Consider • Starting with 160 k of memory do: • Allocate p1 (50 k) • Allocate p2 (30 k) • Allocate p3 (40 k) • Free p2 • Allocate p4 (40 k) • Free p3 • Allocate p5 (60 k) • Free p1 • Allocate p6 (30k)
Memory Allocation Algorithms Design YOUR algorithm for allocation and deallocation of memory
Memory Management • Dynamic (heap) • Significant issues • Significant execution time (16%) • Memory performance not uniform • Allocation policies • Bugs • Dereference problems • Memory leaks
Memory Allocation Strategies • Explicit vs. Implicit Memory Allocator • General purpose vs. custom allocator • Software vs. hardware
Allocation Examples p1 = malloc(4) p2 = malloc(5) p3 = malloc(6) free(p2) p4 = malloc(2)
Goals of Good malloc/free • Good execution-time performance • Good space utilization • Good locality properties
Fragmentation • Poor memory utilization --- fragmentation • Internal – overhead associated with a block of memory • External – have enough blocks of memory for a request, but not contiguous Internal fragmentation Space in use
External Fragmentation p1 = malloc(4) p2 = malloc(5) p3 = malloc(6) free(p2) p4 = malloc(6) External fragmentation depends on future requests; thus difficult to anticipate
Bidirectional Coalescing • Boundary tags [Knuth73] • Replicate size/allocated word at bottom of free blocks • Allows us to traverse the “list” backwards, but requires extra space • Important and general technique!
Boundary Tags 1 word a = 1: allocated block a = 0: free block size: total block size Application memory (allocated blocks only) Header size a Application Memory (and padding?) Format of allocated and free blocks Boundary tag (footer) size a 4 4 4 4 6 6 4 4
Your turn • Using boundary tag data structure, define algorithms for: • Allocation • Free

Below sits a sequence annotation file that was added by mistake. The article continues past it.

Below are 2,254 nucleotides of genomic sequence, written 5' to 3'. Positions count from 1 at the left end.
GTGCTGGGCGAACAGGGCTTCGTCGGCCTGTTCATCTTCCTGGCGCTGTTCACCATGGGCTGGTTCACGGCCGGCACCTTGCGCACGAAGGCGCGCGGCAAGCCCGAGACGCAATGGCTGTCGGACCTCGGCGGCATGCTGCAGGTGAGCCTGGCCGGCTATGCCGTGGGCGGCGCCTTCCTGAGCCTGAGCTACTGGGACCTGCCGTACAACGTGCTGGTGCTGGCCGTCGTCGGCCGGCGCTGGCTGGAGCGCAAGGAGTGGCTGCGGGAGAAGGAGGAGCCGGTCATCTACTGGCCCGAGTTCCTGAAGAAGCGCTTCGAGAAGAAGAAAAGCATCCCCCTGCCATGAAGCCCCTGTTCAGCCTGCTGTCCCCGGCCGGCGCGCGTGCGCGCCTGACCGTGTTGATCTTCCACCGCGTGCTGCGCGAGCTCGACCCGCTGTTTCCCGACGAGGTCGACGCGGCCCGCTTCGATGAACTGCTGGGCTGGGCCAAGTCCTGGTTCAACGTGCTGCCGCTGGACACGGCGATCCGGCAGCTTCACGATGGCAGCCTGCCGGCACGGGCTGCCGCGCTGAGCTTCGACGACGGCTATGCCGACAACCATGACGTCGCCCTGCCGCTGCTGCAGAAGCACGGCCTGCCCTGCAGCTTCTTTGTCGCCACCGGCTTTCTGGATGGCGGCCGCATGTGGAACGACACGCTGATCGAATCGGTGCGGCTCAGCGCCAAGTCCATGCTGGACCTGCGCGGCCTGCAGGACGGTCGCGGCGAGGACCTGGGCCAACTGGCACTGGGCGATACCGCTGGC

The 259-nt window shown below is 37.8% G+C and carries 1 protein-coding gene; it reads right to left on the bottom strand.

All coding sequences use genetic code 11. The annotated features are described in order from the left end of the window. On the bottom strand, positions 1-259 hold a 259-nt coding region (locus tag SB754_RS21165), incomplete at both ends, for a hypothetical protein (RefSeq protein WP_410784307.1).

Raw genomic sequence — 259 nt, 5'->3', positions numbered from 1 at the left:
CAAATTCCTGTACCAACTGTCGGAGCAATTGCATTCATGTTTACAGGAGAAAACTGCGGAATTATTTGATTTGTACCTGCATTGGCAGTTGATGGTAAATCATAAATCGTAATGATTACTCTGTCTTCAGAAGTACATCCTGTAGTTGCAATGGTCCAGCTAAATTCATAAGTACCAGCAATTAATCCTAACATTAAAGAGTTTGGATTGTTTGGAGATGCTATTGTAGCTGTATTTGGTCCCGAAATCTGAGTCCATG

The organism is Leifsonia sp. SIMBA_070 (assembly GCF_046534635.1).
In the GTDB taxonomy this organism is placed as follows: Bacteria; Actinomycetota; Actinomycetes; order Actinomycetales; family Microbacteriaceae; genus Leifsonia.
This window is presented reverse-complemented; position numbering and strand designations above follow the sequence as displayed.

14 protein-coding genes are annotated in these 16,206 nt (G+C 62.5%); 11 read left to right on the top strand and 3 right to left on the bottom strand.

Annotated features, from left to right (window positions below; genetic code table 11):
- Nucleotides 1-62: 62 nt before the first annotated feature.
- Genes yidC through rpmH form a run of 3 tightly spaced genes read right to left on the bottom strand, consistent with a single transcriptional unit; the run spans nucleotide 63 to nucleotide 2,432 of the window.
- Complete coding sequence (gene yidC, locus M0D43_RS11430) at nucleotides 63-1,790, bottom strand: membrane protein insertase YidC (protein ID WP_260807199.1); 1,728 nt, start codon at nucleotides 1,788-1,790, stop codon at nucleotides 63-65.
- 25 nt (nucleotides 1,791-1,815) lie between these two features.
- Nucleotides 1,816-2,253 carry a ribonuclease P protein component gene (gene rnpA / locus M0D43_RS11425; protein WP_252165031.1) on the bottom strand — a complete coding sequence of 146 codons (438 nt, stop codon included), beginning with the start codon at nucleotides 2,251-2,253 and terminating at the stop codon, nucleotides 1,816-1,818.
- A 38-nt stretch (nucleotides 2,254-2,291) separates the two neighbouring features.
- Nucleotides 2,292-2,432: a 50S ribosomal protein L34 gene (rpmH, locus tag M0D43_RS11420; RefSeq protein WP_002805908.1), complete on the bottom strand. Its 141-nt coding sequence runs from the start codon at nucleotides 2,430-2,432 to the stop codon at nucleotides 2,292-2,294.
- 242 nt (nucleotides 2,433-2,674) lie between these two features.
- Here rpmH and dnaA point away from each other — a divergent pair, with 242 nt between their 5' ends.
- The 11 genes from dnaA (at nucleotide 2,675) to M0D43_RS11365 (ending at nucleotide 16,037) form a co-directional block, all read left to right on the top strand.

Key Allocator Policies • Placement policy: • First fit, next fit, best fit, etc. • Trades off lower throughput for less fragmentation • Splitting policy: • When do we go ahead and split free blocks? • How much internal fragmentation are we willing to tolerate? • Coalescing policy: • Immediate coalescing: coalesce adjacent blocks each time free is called • Deferred coalescing: try to improve performance of free by deferring coalescing until needed. e.g.,
Refinements • Separate lists • Binary buddy • Lea allocator • Custom allocators
Lea Allocator • An approximate best-fit allocator with different behavior based on object size • Small Objects (<64 bytes) allocated by exact-size quicklists • Medium Objects (<128K) – coalesce quicklists • Large Objects – allocate and free by mmap • The best allocator known
Why programmers use Custom Allocators? • Improving runtime performance • Reducing memory consumption • Improving software engineering (?)
Alternative Memory Management • Region (arenas) • Reserve memory blocks for program “parts” • Deallocate entire regions, not per allocation • Garbage collection • Programmer allocates but doesn’t free • “System” keeps track of memory “pointed to” locations, removes the rest • Java
Why Garbage Collect at All? • Safety • Memory leaks • Continued use of freed pointers • Simplicity • Correctness • Programming ease
The Two-Phase Abstraction • 1. Detection • 2. Reclamation
Liveness and Garbage • There is a root set which is defined as live. • Anything reachable from a live pointer is also live • Everything else is garbage
The Root Set • The Root Set • Static global and module variables • Local Variables • Variables on any activation stack(s) • Everyone else • Anything Reachable From a live value
Reference Counting • Each allocated chunk has reference count that shows how many locations point (refer) to this one. • Advantages ??? • Disadvantages ???
Mark-Sweep Collection • Starting from the root set traverse all pointers via depth/breadth first search. • Free everything that is not marked.